Judge voids Los Alamitos’s illegal trash contract

I had the privilege of briefing and appearing on the writ petition granted on October 7 invalidating an exclusive 10-year trash hauling contract awarded by the City of Los Alamitos last year.  The City enacted a competitive bidding ordinance in 2008 requiring all such contracts be awarded to the “lowest responsible bidder.”  Thereafter, one trash hauler—the one who eventually won the exclusive contract—contributed approximately $36,000 in campaign support to one incumbent and two challenger candidates to the City Council. The 2008 election resulted in three of five City Council members how had received significant contributions from one trash hauler.  

By the City’s own estimates, the “winning” bidder’s fees would total approximately $21.9 million over the ten years of the contract.  The lowest responsible bidder offered to do the same job for a projected cost of approximately $15.4 million over ten years—a savings of about $6.5 million, or 30%.  Far from awarding the contract to this “lowest responsible bidder” as required by the City’s own municipal code, it awarded it to the second highest bidder. 

It was a great privilege working on and prevailing in this case headed by Ben Pugh, with whom I also worked in scoring a major victory against the City of Irvine’s subsidiary, the Orange County Great Park Corporation.  That earlier case resulted in a published Court of Appeal decision in Choi et al. v. Orange County Great Park Corporation, 175 Cal. App. 4th 524 (2009). 

These experiences continue to confirm that government’s tendency toward mischief varies inversely with it size.

Tim Kowal

Tim Kowal is a husband, father, and attorney in Orange County, California, Vice President of the Orange County Federalist Society, commissioner on the OC Human Relations Commission, and Treasurer of Huntington Beach Tomorrow. The views expressed on this blog are his own. You can follow this blog via RSS, Facebook, or Twitter. Email is welcome at timkowal at gmail.com.


  1. Yaar. people wonder why the liberals around here vote republican.

  2. Congratulations! It always feels good to win a big one, especially when you can feel confident you’re on the side of the angels.

  3. Does the invalidation mean that the other company gets the contract, or does it just go back for a new round of bidding?

    I’ve watched the fallout from the USAF tanker deal, and it did not go well, and it still hasn’t ended, and it’s been almost 20 years since the initial award and there still isn’t a new tanker flying.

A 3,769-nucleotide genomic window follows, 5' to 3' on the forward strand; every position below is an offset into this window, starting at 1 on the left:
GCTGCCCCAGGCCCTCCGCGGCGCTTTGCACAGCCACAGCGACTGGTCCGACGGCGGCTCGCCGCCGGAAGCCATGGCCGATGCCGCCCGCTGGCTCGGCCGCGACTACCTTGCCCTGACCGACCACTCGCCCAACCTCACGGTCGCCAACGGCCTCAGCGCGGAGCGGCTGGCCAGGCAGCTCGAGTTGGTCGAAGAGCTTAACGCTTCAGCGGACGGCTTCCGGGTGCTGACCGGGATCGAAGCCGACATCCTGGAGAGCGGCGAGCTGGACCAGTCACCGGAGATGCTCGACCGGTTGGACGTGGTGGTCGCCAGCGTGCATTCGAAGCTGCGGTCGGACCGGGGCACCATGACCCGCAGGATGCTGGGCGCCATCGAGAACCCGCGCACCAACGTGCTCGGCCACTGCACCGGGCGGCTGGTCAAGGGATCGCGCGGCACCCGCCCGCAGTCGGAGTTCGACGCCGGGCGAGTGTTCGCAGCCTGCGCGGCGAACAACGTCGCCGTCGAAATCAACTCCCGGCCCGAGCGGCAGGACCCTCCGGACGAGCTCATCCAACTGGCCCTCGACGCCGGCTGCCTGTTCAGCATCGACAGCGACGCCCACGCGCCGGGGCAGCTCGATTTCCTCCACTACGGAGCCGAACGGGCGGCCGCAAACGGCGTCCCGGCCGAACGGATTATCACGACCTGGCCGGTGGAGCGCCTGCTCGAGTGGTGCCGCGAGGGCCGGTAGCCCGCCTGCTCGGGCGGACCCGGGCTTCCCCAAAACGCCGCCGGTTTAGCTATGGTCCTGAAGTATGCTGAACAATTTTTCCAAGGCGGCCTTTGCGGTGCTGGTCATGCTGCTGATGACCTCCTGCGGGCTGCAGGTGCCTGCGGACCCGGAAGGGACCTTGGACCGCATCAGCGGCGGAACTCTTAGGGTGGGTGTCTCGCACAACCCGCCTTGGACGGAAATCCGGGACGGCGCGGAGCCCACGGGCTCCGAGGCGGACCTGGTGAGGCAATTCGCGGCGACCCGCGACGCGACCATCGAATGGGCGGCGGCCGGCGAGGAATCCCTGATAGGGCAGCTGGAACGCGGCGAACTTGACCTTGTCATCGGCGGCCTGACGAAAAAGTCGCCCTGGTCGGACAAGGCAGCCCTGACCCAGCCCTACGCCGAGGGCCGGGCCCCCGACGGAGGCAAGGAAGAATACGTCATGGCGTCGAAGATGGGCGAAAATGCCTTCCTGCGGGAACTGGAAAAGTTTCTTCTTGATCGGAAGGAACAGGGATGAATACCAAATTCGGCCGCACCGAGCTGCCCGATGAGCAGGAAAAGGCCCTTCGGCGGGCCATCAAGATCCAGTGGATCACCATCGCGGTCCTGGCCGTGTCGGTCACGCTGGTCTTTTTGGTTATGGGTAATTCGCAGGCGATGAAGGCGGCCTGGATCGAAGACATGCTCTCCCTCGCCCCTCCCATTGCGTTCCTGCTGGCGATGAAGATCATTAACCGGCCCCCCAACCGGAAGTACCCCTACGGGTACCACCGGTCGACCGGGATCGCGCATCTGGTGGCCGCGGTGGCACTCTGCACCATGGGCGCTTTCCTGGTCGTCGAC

• The contract will stay in place until the city has a reasonable amount of time to either rebid the contract according to existing law, or else amend the law and rebid according to the law as amended.

    • Just in case you aren’t in the defense industry and have no idea what I’m talking about:

      Mid-1990s, the USAF needs a new airborne-refueling aircraft because the KC-135 is about 35 years old. Deal is brokered whereby Boeing will build a bunch of new tankers, and the USAF will pay for them on a “lease-to-own” arrangement instead of buying them outright. Everyone seems happy.

      A few months later the USAF’s chief acquisitions officer retires. A few months after that she, her daughter, and her son-in-law both get high-level do-nothing positions at Boeing. Someone says “uh, wtf” and the ex-officer goes to prison. The tanker deal falls apart.

      Fast foward ten years, and a “new tanker” competition has been held. One of the contenders is Boeing, offering to build a new version of its 767 and convert it to a tanker. The other is Northrop-Grumman, who plan to buy airplanes from Airbus and convert them to tankers.

      NG wins. And eeeeeverybody craps themselves, because Boeing always builds large aircraft for the USAF. That’s just How It Is. A “review” is performed, and “irregularities” are “discovered” in the USAF’s selection process, and the whole thing falls apart. Again.

      • Los Al residents pushed hard for a competitive bidding ordinance in 2008, since their trash contracts (the single largest contract awarded by the city) always went to the same hauler—for the past 30 years (since the city’s incorporation). The very first time that new ordinance was to be applied, it was ignored, and the contract awarded to the successor-in-interest to the very hauler who had gotten the no-bid contracts three decades running.

        • Wow, just wow. You have to somewhat admire the brazen-ness of just flat-out ignoring a law.

  4. This is pretty awesome Tim. I have been thinking a lot about this lately, but I am starting to see the fight that needs to be fought isn’t Right vs. Left, or Fed vs. State, but instead corruption vs. non-corruption. More of this by both sides would be a good thing.

    Again, awesome.

  5. Incredibly educational thank you, I reckon your current followers may want even more well written articles or blog posts of this nature continue the excellent work.

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